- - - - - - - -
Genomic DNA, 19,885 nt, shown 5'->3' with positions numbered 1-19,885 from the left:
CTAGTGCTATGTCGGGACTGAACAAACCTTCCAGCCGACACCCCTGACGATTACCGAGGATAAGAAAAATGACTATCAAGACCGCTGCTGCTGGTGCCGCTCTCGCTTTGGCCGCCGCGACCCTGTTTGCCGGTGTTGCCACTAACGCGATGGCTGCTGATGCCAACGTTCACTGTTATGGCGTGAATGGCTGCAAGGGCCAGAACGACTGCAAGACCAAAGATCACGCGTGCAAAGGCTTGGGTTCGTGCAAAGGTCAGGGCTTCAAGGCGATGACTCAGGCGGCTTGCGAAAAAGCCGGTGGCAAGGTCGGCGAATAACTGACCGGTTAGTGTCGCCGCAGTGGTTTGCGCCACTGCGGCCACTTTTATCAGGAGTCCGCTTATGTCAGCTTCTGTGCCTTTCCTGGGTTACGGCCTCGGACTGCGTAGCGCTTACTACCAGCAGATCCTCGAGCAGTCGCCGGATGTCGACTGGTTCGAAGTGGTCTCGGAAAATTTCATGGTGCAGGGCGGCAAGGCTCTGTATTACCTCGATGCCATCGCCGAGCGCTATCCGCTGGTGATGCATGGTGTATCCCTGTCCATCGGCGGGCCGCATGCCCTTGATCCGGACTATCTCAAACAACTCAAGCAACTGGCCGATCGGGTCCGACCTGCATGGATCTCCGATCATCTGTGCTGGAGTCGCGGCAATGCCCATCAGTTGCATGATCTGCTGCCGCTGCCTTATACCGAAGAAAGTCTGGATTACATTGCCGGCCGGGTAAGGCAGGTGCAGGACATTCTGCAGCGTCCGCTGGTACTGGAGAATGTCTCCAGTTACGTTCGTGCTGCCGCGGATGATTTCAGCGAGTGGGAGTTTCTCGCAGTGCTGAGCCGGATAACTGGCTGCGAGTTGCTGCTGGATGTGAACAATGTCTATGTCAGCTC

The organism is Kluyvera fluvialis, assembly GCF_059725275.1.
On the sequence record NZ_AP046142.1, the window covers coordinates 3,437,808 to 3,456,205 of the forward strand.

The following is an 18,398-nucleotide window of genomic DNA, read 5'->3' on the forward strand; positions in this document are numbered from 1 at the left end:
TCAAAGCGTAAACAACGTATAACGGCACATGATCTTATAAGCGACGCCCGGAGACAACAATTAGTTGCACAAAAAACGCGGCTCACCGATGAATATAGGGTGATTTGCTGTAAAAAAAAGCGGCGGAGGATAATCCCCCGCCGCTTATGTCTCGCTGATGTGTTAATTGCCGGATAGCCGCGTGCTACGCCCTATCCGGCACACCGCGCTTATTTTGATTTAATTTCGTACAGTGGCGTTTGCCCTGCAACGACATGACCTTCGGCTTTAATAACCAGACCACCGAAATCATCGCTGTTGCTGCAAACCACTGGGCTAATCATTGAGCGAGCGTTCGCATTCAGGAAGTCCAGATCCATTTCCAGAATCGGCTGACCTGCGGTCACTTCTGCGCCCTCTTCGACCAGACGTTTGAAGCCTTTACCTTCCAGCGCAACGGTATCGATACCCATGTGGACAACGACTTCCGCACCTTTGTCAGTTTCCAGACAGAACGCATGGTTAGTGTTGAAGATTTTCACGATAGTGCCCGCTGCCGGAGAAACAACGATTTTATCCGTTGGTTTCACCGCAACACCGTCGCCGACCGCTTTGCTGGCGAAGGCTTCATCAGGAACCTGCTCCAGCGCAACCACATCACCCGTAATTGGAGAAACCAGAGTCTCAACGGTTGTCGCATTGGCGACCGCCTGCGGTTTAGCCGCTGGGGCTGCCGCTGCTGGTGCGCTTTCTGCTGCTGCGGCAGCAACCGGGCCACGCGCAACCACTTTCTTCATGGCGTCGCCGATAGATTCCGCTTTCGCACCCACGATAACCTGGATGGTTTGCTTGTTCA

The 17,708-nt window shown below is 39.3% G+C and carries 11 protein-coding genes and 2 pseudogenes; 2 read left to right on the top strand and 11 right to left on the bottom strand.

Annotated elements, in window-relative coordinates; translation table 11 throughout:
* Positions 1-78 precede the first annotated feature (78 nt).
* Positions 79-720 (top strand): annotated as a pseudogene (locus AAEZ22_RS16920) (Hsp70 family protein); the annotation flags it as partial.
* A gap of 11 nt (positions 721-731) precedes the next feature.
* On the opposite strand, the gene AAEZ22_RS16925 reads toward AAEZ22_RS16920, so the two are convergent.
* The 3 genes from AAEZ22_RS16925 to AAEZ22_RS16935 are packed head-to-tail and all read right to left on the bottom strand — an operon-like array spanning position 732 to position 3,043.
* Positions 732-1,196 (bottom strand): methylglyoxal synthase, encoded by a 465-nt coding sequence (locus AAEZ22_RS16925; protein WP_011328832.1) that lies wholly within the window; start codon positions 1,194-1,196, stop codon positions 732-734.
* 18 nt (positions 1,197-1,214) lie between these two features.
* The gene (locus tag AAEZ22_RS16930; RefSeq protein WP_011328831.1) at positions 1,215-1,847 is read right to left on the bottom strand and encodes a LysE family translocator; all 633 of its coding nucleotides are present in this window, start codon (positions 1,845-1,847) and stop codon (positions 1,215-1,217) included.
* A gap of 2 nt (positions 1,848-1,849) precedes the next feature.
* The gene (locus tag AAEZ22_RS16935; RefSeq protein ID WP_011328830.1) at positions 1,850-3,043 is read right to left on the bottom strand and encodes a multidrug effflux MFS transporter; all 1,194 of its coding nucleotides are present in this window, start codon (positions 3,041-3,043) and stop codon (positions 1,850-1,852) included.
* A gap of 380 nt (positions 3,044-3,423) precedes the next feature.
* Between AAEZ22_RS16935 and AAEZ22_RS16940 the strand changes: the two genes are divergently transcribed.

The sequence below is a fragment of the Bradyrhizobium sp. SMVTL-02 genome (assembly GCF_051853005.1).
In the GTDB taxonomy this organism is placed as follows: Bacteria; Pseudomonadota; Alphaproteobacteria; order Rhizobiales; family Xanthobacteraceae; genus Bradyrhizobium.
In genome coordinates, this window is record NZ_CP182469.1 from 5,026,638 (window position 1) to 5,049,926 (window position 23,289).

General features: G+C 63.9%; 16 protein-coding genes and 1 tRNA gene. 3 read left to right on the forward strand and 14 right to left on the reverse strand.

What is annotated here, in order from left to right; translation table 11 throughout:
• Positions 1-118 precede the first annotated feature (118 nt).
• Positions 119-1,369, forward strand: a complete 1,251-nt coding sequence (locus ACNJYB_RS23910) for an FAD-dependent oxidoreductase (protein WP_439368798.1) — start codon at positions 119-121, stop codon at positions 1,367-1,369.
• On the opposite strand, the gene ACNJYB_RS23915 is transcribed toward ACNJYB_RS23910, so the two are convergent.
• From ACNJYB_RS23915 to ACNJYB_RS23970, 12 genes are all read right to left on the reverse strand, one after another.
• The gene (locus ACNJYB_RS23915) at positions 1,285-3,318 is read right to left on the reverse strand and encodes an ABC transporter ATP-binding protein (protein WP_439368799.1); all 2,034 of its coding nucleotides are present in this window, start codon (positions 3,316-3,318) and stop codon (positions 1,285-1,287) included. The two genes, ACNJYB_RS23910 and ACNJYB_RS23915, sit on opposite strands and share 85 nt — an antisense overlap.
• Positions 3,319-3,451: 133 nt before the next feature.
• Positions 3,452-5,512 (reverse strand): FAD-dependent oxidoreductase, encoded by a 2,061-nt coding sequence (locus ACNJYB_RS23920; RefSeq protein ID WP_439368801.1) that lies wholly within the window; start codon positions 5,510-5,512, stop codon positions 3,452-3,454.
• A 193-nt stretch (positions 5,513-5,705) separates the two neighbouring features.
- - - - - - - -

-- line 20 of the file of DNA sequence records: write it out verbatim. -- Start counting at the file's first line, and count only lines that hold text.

* Between AAEZ22_RS16935 and AAEZ22_RS16940 the strand changes: the two genes are divergently transcribed.